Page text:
Weather forecasters have it hard, especially in England where the weather is such a hot topic. Whenever they get it wrong, we deem them incompetent. How come that in the age of space travel we still can't get a decent weather forecast?
The answer is that the weather really is very hard to predict. That's not because we don't know how it works — we do. We understand the laws of nature that govern all the factors that make the weather, and, as physicists like to boast, these laws can be beautifully simple. But this doesn't mean that the outcomes of the laws, the weather we actually see, can't still be very complex. "[Meteorology] is the study of 'happenings', if you like," explains John Barrow, mathematician and cosmologist at the University of Cambridge. "It's quite different from studying the laws that govern the happenings."
Watch John D. Barrow explain chaos. (This is a clip from a longer interview about the laws of nature and their outcomes, which you can watch here.)
The idea that even simple rules can give rise to unpredictable behaviour wasn't fully appreciated until the late 1970s, with the advent of personal computers. "There were computers before of course, but they were incredibly expensive, and they were the domain of large research groups, doing blockbusting problems like exploding stars, modelling the economy, or bombs," explains Barrow. With personal computers mathematicians could for the first time study complicated problems, which you can't analyse with pencil and paper. "You can't solve these problems in 30 minutes, under examination conditions, so they don't get studied at school," says Barrow. "At the end of the 1970s and in the 1980s you saw the beginning of the study of complexity, the study of chaos."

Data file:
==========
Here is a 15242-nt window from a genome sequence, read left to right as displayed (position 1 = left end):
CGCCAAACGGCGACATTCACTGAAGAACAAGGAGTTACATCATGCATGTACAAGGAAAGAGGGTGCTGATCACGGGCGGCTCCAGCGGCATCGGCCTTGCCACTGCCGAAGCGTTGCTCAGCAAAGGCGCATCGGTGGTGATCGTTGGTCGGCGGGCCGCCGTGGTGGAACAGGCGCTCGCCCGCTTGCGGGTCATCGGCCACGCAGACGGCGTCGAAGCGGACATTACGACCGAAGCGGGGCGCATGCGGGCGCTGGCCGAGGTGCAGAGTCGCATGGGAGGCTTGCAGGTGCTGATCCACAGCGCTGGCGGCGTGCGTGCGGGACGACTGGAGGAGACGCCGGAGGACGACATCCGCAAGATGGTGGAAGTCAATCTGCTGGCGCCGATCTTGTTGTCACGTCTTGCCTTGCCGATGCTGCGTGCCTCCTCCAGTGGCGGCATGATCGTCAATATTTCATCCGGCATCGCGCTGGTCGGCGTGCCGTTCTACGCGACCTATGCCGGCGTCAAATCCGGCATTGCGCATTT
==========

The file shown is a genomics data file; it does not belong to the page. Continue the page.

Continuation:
We've all got our own ideas of what chaos is, but in mathematics the word has a precise meaning. Imagine you are trying to predict the path a ball on a billiard table will take in response to a push. The rules at play simple: the ball's acceleration is equal to the force applied divided by its mass (that's Newton's second law of motion) and when it hits a side, the angle of reflection is equal to the angle of incidence (strictly speaking you also need to include the effect of friction, but that's not too hard to do).
The trouble is that in your average pub setting you can't easily measure the exact amount of force applied to the ball, the exact angle with which it hits a side, and so on. As you make your calculations, this small initial uncertainty can snowball, so that pretty soon your prediction may become so uncertain as to be useless. That "sensitivity to ignorance", as Barrow calls it, is the hallmark of mathematical chaos. It's also known as the butterfly effect: the idea that the small air disturbance caused by a butterfly's beating wing can develop into a tornado half way around the world.